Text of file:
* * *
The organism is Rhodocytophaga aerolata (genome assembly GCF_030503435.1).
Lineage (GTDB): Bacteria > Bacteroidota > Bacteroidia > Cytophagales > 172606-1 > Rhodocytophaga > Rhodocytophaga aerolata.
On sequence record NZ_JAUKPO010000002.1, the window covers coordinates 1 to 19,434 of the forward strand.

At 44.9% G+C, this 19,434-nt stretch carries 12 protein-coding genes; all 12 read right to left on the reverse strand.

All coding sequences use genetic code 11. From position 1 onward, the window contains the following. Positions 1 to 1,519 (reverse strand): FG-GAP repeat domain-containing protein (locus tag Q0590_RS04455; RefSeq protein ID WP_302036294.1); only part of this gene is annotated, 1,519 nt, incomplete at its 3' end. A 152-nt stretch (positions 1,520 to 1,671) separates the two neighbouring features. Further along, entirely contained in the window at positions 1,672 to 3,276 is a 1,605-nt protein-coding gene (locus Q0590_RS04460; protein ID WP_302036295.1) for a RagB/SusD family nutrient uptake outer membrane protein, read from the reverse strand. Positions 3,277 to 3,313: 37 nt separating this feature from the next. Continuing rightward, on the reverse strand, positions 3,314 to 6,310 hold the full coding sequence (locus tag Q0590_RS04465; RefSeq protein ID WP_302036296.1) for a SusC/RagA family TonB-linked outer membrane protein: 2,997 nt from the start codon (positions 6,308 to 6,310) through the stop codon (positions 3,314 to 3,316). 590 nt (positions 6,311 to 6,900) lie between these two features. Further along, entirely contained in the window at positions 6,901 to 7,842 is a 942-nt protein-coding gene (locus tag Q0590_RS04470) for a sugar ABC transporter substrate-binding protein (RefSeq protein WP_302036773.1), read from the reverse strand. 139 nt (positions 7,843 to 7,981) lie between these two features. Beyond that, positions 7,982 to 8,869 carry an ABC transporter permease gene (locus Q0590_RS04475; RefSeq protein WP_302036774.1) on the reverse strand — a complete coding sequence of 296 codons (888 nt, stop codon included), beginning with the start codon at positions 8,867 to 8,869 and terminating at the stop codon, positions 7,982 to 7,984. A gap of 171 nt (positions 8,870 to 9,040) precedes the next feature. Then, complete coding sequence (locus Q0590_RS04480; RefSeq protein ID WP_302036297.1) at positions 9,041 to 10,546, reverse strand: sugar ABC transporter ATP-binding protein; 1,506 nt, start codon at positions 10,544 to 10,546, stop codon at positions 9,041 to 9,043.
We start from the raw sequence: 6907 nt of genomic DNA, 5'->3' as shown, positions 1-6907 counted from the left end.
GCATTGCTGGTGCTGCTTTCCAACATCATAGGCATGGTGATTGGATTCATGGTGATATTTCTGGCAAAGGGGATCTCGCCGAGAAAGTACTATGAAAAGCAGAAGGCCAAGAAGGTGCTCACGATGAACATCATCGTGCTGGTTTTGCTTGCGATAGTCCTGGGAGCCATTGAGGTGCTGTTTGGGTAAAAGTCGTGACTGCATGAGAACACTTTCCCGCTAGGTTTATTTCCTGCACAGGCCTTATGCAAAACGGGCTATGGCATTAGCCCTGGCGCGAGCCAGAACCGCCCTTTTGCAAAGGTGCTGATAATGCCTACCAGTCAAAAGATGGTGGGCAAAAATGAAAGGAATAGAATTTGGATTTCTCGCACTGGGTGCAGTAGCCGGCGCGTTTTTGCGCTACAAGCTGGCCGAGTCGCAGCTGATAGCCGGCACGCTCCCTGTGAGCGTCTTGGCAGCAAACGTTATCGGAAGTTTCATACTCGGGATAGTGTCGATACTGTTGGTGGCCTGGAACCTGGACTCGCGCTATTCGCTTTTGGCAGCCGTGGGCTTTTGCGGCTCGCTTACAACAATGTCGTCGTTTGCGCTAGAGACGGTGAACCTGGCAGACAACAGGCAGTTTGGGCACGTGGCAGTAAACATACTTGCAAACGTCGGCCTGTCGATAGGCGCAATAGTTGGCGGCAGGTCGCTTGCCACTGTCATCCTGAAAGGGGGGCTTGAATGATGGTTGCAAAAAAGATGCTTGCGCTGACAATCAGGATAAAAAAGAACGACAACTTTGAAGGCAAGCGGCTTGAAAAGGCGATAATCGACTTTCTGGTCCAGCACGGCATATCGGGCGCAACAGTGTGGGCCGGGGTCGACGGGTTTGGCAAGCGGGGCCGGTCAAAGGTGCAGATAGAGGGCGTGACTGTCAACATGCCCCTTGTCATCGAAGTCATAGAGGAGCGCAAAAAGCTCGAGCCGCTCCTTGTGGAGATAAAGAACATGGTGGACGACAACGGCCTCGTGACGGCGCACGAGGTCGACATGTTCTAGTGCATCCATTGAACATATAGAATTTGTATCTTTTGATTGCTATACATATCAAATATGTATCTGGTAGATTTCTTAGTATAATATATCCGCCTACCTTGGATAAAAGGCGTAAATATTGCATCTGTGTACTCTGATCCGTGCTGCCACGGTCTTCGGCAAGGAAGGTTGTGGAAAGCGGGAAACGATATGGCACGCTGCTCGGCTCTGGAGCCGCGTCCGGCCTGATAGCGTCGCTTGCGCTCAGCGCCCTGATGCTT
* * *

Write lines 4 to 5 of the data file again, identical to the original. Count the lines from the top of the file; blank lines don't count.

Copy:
At 44.9% G+C, this 19,434-nt stretch carries 12 protein-coding genes; all 12 read right to left on the reverse strand.

All coding sequences use genetic code 11. From position 1 onward, the window contains the following. Positions 1 to 1,519 (reverse strand): FG-GAP repeat domain-containing protein (locus tag Q0590_RS04455; RefSeq protein ID WP_302036294.1); only part of this gene is annotated, 1,519 nt, incomplete at its 3' end. A 152-nt stretch (positions 1,520 to 1,671) separates the two neighbouring features. Further along, entirely contained in the window at positions 1,672 to 3,276 is a 1,605-nt protein-coding gene (locus Q0590_RS04460; protein ID WP_302036295.1) for a RagB/SusD family nutrient uptake outer membrane protein, read from the reverse strand. Positions 3,277 to 3,313: 37 nt separating this feature from the next. Continuing rightward, on the reverse strand, positions 3,314 to 6,310 hold the full coding sequence (locus tag Q0590_RS04465; RefSeq protein ID WP_302036296.1) for a SusC/RagA family TonB-linked outer membrane protein: 2,997 nt from the start codon (positions 6,308 to 6,310) through the stop codon (positions 3,314 to 3,316). 590 nt (positions 6,311 to 6,900) lie between these two features. Further along, entirely contained in the window at positions 6,901 to 7,842 is a 942-nt protein-coding gene (locus tag Q0590_RS04470) for a sugar ABC transporter substrate-binding protein (RefSeq protein WP_302036773.1), read from the reverse strand. 139 nt (positions 7,843 to 7,981) lie between these two features. Beyond that, positions 7,982 to 8,869 carry an ABC transporter permease gene (locus Q0590_RS04475; RefSeq protein WP_302036774.1) on the reverse strand — a complete coding sequence of 296 codons (888 nt, stop codon included), beginning with the start codon at positions 8,867 to 8,869 and terminating at the stop codon, positions 7,982 to 7,984. A gap of 171 nt (positions 8,870 to 9,040) precedes the next feature. Then, complete coding sequence (locus Q0590_RS04480; RefSeq protein ID WP_302036297.1) at positions 9,041 to 10,546, reverse strand: sugar ABC transporter ATP-binding protein; 1,506 nt, start codon at positions 10,544 to 10,546, stop codon at positions 9,041 to 9,043.